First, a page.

Potato growers are being urged to look out for the virus-carrying pests and be prepared to control them as warmer weather stirs crop-damaging aphids into activity.

A surge in numbers of sycamore aphids caught in 16 nationwide suction traps during recent hot spells has heightened awareness, notes Richard Harrington of Rothamsted Research.

“They are quite big and green and get people excited, but they do not damage crops and have no role in spreading viruses.”

Overall aphid activity is about two weeks later than usual, so for crops planted in good time the threat from the key virus carriers – the potato and peach-potato species – should be slightly lower than in recent years, suggests Dr Harrington.

But already both species have been found in south-western water traps in the BPC’s monitoring network* for seed growers, notes CSL entomologist Phil Northing.

The traps, available free to BPC levy payers, can help determine the need to spray against them, but it is only a guide, warn specialists.

Catching high numbers of aphids that pose little or no risk to potatoes can trigger unnecessary spray warnings, points out the SAC’s Andy Evans.

“There’s really no substitute for getting in the crop and regularly inspecting for aphids yourself,” he says.

BPC agronomist Mark Prentice agrees.

“The traps are useful but we’ve never considered them a complete replacement for all other intelligence.”

The results are only part of a decision support system worked out over the years which includes key factors like the proximity of other crops and seed quality.

Mr Northing echoes this, pointing out the BPC network is for seed growers, does not provide warnings, and is only part of a larger risk assessment picture.

Even for seed crops Dr Evans advocates a “wait-and-see” policy based on a robust and fast acting insecticide programme in the early stages of crop growth, when plants are most susceptible to virus transmission.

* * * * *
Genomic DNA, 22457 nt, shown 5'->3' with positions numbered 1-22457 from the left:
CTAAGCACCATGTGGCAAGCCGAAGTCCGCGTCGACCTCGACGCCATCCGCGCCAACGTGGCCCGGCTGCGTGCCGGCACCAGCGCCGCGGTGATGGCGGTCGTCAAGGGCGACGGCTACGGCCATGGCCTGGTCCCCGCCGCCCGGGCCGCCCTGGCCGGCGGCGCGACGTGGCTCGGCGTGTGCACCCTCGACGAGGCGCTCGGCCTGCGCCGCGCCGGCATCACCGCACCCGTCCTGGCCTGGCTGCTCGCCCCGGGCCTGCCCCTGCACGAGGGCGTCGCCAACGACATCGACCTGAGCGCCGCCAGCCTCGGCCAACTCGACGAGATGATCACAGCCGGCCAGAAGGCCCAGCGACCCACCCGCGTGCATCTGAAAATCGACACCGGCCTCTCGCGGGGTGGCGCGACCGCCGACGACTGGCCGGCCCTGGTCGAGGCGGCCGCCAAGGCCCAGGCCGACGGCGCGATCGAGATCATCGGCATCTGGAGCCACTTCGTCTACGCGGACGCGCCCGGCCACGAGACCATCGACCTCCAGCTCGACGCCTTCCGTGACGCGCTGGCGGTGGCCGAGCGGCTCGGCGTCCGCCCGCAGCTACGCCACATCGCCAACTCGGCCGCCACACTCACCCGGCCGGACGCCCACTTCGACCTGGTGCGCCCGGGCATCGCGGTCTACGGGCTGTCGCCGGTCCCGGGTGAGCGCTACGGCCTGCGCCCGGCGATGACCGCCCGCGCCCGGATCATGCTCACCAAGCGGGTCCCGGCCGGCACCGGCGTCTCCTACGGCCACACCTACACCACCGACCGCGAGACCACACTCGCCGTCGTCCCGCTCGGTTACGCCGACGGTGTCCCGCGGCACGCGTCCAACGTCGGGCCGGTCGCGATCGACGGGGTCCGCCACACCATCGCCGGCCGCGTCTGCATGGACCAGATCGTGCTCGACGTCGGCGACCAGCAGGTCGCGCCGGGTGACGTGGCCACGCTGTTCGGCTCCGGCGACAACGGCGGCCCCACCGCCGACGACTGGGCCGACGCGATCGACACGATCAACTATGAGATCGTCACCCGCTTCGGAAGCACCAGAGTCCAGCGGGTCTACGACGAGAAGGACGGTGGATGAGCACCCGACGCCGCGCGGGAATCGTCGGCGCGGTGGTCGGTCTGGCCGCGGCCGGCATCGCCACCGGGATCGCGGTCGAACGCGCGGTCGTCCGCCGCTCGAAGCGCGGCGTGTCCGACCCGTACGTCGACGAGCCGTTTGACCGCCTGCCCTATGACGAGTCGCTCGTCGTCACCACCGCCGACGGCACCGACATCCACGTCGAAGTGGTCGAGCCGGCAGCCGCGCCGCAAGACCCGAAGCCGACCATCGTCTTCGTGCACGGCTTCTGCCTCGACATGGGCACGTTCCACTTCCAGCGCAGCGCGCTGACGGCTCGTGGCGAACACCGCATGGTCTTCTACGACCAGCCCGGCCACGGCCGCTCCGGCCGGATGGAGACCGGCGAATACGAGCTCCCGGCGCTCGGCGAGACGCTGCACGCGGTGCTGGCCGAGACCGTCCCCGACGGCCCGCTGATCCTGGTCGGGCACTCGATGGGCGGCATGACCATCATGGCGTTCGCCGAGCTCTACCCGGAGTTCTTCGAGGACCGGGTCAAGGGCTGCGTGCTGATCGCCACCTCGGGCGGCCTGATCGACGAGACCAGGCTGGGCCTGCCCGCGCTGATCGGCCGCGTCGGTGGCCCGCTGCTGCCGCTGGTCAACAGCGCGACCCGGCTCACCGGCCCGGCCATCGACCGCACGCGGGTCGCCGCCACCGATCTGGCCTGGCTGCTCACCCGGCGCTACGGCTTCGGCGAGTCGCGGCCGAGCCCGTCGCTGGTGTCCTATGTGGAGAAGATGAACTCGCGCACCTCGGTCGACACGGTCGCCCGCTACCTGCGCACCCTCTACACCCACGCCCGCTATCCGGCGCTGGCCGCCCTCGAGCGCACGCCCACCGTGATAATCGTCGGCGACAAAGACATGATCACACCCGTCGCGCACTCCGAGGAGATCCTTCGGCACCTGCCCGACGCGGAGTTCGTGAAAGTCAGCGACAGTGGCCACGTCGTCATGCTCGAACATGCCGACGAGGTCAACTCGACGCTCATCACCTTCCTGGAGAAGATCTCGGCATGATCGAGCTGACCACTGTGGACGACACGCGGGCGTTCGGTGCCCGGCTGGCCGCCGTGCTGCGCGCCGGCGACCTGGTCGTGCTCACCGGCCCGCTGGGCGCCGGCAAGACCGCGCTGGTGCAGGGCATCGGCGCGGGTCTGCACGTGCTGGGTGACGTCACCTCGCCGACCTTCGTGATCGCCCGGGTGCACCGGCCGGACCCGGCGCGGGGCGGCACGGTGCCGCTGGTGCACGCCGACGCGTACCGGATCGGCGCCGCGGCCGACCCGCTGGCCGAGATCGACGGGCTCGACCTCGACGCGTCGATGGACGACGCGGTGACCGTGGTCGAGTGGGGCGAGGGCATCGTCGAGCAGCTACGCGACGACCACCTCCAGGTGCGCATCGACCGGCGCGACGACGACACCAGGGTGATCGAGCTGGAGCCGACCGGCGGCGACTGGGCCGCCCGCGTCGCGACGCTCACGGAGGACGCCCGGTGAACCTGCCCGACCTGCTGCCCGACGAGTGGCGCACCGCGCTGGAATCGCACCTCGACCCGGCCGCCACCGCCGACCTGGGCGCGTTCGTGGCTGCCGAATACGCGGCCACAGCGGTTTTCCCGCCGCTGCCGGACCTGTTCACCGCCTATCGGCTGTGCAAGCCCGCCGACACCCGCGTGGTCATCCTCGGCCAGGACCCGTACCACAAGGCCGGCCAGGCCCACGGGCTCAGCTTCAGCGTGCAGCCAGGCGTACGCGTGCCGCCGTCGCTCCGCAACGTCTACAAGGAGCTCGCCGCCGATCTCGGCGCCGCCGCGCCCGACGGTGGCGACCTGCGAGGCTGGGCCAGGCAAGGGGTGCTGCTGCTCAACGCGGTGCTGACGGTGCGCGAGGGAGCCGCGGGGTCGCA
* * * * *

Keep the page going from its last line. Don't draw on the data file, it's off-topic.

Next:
This could involve a mix of Plenum (pymetrozine) plus Hallmark Zeon (lambda-cyhalothrin) to give a quick knockdown of virus carriers, provide repellent anti-feeding activity, and control of any over-wintered resistant aphids.

But Dr Harrington is cautious.

“Non-persistent viruses like PVY can be transmitted in just a few seconds by a whole raft of aphid species that do not feed on the crop but only probe the epidermis for the chemical cues that tell them they are in the right place.”

Losses from PVY in epidemic years can be up to £18m, notes Mr Prentice.

“Most ware crops will tolerate a limited aphid population,” says Dr Evans.

“But as soon as they start to multiply rapidly, that’s the most effective time to strike.

If you go too early then there’s time for aphids to re-colonise.

A more focused and tailored approach, ideally on a field-by-field basis, will achieve the most economic control strategy.”

Despite the limitations of water traps as the sole decision tool Mr Prentice is keen to see them deployed.

“We’ve seen many users invest in extra traps to improve accuracy and create local networks such as in the Yorkshire wolds.”

With new products on the market this season the Insecticide Resistance Action Group hopes to revise its management guidelines, notes ADAS’s Bill Parker.

www.potato.org.uk/aphids
* http://aphmon.csl.gov.uk
andrew.blake@rbi.co.uk